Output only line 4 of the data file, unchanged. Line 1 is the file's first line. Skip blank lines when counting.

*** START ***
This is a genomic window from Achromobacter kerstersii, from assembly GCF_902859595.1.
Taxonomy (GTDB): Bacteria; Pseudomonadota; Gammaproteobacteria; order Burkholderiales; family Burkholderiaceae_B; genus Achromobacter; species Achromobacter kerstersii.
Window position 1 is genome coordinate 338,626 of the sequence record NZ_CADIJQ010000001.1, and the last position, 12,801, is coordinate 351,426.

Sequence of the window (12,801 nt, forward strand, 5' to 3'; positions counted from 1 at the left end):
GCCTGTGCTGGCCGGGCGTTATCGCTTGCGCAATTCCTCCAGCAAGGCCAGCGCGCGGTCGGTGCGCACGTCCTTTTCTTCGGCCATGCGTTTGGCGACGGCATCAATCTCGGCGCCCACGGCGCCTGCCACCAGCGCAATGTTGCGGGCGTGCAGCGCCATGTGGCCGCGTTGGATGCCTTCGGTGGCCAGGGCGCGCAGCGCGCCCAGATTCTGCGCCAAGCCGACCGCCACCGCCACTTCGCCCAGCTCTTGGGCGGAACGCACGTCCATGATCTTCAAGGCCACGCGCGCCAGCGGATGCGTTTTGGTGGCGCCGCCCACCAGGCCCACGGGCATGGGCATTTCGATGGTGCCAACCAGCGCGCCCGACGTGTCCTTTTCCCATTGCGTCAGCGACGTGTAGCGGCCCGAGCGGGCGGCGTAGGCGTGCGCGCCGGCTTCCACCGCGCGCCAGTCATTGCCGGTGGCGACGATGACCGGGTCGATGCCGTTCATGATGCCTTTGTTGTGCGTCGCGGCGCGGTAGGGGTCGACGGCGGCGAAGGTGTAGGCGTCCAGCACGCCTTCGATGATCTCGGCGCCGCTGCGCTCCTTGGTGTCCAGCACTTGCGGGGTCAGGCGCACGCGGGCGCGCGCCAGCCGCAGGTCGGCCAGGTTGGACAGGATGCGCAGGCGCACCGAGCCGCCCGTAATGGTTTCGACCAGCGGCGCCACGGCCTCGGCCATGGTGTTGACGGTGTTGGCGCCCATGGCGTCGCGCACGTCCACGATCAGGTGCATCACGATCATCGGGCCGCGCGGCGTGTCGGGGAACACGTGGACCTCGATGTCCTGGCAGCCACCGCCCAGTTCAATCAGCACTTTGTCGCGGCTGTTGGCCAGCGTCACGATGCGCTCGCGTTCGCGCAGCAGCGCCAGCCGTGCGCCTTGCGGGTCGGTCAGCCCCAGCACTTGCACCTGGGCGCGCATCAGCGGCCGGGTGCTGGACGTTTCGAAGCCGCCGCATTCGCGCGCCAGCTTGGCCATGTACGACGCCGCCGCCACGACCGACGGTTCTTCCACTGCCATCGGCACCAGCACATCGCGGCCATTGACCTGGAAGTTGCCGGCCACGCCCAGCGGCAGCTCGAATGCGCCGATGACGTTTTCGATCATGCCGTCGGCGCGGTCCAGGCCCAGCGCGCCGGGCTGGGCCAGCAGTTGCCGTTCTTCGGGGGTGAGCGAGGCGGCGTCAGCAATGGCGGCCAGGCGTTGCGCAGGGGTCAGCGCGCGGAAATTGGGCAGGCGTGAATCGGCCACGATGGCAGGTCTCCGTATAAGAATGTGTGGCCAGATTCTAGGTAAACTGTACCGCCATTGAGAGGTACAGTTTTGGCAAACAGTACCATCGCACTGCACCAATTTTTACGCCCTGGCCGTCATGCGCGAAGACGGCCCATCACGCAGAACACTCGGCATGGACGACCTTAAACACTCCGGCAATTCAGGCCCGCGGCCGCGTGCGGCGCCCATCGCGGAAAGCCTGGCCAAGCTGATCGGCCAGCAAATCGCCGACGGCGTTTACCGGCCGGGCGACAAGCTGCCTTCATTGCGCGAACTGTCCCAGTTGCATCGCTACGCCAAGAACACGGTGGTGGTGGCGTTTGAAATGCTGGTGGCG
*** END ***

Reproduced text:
Sequence of the window (12,801 nt, forward strand, 5' to 3'; positions counted from 1 at the left end):